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Fionn Regan - In the Bunkhouse, back on form,
This review is from: The Bunkhouse, Vol. 1: Anchor Black Tattoo (Audio CD)
This is great news. Fionn Regan is back in cracking form, stripping his music down to simplicity and honesty, proving in turn that "less is more". This Irish artist entered the musical world with a loud fanfare with his wonderful debut "The End of History"; it was sadly followed by a poor second album (The Shadow of Empire) and then a decent recovery on 2011's third album "100 years of Sycamore". To be fair to Regan he seems hell bent on plowing his own furrow and on "The Bunkhouse Volume 1 - Anchor Black Tattoo" he has taken the brave step of recording an album with just a four-track and microphone set-up in his own Bunkhouse Studio. The lack of musical accompaniment actually seems to liberate Regan and play to his strengths not least formidable guitar playing and a growing penchant for storytelling on a grand scale. True the album is a bit on the short side and its more of an EP than a LP. The pricing structure around it also a bit of a mystery, but shop around and do not let that put you off a very fine musical feast.
The 10-song cycle kicks off in fine style with the precise finger picking of "St Anthony's Fire" a soft gentle lament, which is most endearing. Second song in is "67 Blackout" a more upbeat and wistful construction, yet one underpinned by a dark tell expertly narrated by Regan. It is the third song in "Clara to Calvary" that those who loved "End of history" will offer the broadest smile of recognition, not because it harks backwards, but because it demonstrates that the old songwriting muse is back and firing on all cylinders. The same is true of the jaunty title track with its slight echo of "Black Water Child". Much darker is an album standout "Mizen to Malin" which most refers to a journey from Malin Head, Ireland's most northerly point in County Donegal to Mizen Head in County Cork, which allows Regan to ruefully reflect with vivid imagery on the condition of Ireland and its troubled economic woes. The longest song on the album is lovely melancholy of "The Gouldings" which is beautifully sung by Regan, while "Salt & Cloves" again is a pure joy, The final three tracks deviate little from the course set in the first half of the album and all are of solid construct most notably the echoes of Leonard Cohen on "Bunkhouse" which has a slightly dark threatening edge and brilliant lyrics while the penultimate song "Midnight Ferry Crossing" is an almost Paul Simon like chord structure accounting a parting journey in the saddest of tones.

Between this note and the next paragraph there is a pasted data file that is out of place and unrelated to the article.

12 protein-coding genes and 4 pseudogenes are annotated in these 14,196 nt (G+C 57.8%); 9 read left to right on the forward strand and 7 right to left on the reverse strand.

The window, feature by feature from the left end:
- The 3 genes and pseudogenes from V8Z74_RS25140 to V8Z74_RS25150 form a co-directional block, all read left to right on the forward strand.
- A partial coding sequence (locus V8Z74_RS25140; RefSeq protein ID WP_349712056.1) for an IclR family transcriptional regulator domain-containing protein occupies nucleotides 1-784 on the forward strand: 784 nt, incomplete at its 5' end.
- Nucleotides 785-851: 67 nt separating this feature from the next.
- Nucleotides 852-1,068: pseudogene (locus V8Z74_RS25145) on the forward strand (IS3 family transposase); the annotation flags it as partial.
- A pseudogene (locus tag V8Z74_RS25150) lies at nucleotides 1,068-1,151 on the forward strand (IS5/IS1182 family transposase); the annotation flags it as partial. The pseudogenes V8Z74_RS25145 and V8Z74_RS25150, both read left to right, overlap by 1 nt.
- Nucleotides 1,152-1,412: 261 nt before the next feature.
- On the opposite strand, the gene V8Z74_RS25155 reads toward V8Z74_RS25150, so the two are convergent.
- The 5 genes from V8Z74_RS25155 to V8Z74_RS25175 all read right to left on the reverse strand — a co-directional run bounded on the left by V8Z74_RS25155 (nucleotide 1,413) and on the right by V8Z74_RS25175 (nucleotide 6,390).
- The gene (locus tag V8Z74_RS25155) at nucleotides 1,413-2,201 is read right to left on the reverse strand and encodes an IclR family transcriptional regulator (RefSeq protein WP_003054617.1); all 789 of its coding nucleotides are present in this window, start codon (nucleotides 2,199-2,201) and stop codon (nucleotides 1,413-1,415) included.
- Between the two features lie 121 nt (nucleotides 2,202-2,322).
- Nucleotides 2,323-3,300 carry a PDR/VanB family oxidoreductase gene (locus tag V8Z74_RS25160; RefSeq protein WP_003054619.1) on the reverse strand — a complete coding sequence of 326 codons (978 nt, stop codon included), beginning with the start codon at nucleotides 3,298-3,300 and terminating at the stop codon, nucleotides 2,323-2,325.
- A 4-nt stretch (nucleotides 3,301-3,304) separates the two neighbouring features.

At 25 minutes in length the album could draw criticisms but it is small and perfectly formed, showing Regan taking reflective stock after large supporting concert tours of artists such as Fiest. He himself has described this records song cycle as "Irish punk ...because they're pure, made with just what I had at my disposal." The impressionistic beauties of these compositions hark back to songs like "Noah (Ghost in the sheet)" where Regan really started to carve out his own unique niche. As such "The Bunkhouse Vol. 1: Anchor Black Tattoo" sees Regan enter the hushed arena usually occupied by great American singers like Mark Kozelek, Damien Jurado and J Tillman. It is very fine company to keep and Regan is a very fine songwriter.